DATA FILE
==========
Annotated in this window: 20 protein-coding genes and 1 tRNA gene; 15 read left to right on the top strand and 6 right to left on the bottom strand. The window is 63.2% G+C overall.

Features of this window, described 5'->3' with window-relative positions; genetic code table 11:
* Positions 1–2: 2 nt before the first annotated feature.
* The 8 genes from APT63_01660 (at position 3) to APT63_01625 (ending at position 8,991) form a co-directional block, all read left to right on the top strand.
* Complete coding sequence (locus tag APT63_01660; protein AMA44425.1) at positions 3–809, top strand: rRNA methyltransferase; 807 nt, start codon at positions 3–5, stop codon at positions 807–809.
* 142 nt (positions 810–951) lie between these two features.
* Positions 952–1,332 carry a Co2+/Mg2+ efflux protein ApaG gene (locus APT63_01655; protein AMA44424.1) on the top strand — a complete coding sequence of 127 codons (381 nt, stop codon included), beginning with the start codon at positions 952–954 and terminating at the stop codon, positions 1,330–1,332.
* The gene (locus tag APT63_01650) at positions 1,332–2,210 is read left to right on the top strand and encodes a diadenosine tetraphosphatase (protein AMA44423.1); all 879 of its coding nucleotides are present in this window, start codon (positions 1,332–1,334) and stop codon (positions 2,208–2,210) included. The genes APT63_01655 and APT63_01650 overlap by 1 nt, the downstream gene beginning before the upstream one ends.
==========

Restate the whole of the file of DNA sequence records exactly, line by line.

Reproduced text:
Annotated in this window: 20 protein-coding genes and 1 tRNA gene; 15 read left to right on the top strand and 6 right to left on the bottom strand. The window is 63.2% G+C overall.

Features of this window, described 5'->3' with window-relative positions; genetic code table 11:
* Positions 1–2: 2 nt before the first annotated feature.
* The 8 genes from APT63_01660 (at position 3) to APT63_01625 (ending at position 8,991) form a co-directional block, all read left to right on the top strand.
* Complete coding sequence (locus tag APT63_01660; protein AMA44425.1) at positions 3–809, top strand: rRNA methyltransferase; 807 nt, start codon at positions 3–5, stop codon at positions 807–809.
* 142 nt (positions 810–951) lie between these two features.
* Positions 952–1,332 carry a Co2+/Mg2+ efflux protein ApaG gene (locus APT63_01655; protein AMA44424.1) on the top strand — a complete coding sequence of 127 codons (381 nt, stop codon included), beginning with the start codon at positions 952–954 and terminating at the stop codon, positions 1,330–1,332.
* The gene (locus tag APT63_01650) at positions 1,332–2,210 is read left to right on the top strand and encodes a diadenosine tetraphosphatase (protein AMA44423.1); all 879 of its coding nucleotides are present in this window, start codon (positions 1,332–1,334) and stop codon (positions 2,208–2,210) included. The genes APT63_01655 and APT63_01650 overlap by 1 nt, the downstream gene beginning before the upstream one ends.